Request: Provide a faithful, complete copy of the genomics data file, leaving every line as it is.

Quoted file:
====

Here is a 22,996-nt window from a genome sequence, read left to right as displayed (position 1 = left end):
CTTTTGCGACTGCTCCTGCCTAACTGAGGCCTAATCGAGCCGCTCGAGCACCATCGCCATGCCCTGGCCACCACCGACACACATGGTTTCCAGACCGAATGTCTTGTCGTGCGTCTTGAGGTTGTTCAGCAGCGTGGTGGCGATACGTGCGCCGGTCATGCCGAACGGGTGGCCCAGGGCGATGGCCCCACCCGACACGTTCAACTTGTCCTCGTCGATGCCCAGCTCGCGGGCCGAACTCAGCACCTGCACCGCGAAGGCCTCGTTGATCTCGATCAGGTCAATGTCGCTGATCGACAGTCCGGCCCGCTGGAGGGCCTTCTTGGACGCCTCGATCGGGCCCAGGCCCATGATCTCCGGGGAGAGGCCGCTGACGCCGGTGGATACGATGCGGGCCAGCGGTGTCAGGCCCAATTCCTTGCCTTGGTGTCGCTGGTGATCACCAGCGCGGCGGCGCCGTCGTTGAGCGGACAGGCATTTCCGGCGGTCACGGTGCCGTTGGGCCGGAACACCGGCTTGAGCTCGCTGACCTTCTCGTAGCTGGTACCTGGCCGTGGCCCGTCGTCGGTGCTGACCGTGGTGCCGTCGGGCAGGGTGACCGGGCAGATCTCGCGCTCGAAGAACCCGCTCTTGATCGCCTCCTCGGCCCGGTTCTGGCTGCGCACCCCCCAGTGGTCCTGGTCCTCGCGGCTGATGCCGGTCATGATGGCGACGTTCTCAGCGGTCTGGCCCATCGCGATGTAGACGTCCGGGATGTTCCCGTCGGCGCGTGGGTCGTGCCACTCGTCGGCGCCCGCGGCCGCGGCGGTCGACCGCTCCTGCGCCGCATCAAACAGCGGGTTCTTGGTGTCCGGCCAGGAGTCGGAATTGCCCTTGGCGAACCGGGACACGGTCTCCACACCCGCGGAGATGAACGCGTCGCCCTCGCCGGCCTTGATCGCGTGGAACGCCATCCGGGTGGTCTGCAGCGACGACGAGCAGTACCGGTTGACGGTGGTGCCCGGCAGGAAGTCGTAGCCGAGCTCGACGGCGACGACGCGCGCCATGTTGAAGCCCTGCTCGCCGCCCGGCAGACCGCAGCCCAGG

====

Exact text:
Here is a 22,996-nt window from a genome sequence, read left to right as displayed (position 1 = left end):
CTTTTGCGACTGCTCCTGCCTAACTGAGGCCTAATCGAGCCGCTCGAGCACCATCGCCATGCCCTGGCCACCACCGACACACATGGTTTCCAGACCGAATGTCTTGTCGTGCGTCTTGAGGTTGTTCAGCAGCGTGGTGGCGATACGTGCGCCGGTCATGCCGAACGGGTGGCCCAGGGCGATGGCCCCACCCGACACGTTCAACTTGTCCTCGTCGATGCCCAGCTCGCGGGCCGAACTCAGCACCTGCACCGCGAAGGCCTCGTTGATCTCGATCAGGTCAATGTCGCTGATCGACAGTCCGGCCCGCTGGAGGGCCTTCTTGGACGCCTCGATCGGGCCCAGGCCCATGATCTCCGGGGAGAGGCCGCTGACGCCGGTGGATACGATGCGGGCCAGCGGTGTCAGGCCCAATTCCTTGCCTTGGTGTCGCTGGTGATCACCAGCGCGGCGGCGCCGTCGTTGAGCGGACAGGCATTTCCGGCGGTCACGGTGCCGTTGGGCCGGAACACCGGCTTGAGCTCGCTGACCTTCTCGTAGCTGGTACCTGGCCGTGGCCCGTCGTCGGTGCTGACCGTGGTGCCGTCGGGCAGGGTGACCGGGCAGATCTCGCGCTCGAAGAACCCGCTCTTGATCGCCTCCTCGGCCCGGTTCTGGCTGCGCACCCCCCAGTGGTCCTGGTCCTCGCGGCTGATGCCGGTCATGATGGCGACGTTCTCAGCGGTCTGGCCCATCGCGATGTAGACGTCCGGGATGTTCCCGTCGGCGCGTGGGTCGTGCCACTCGTCGGCGCCCGCGGCCGCGGCGGTCGACCGCTCCTGCGCCGCATCAAACAGCGGGTTCTTGGTGTCCGGCCAGGAGTCGGAATTGCCCTTGGCGAACCGGGACACGGTCTCCACACCCGCGGAGATGAACGCGTCGCCCTCGCCGGCCTTGATCGCGTGGAACGCCATCCGGGTGGTCTGCAGCGACGACGAGCAGTACCGGTTGACGGTGGTGCCCGGCAGGAAGTCGTAGCCGAGCTCGACGGCGACGACGCGCGCCATGTTGAAGCCCTGCTCGCCGCCCGGCAGACCGCAGCCCAGG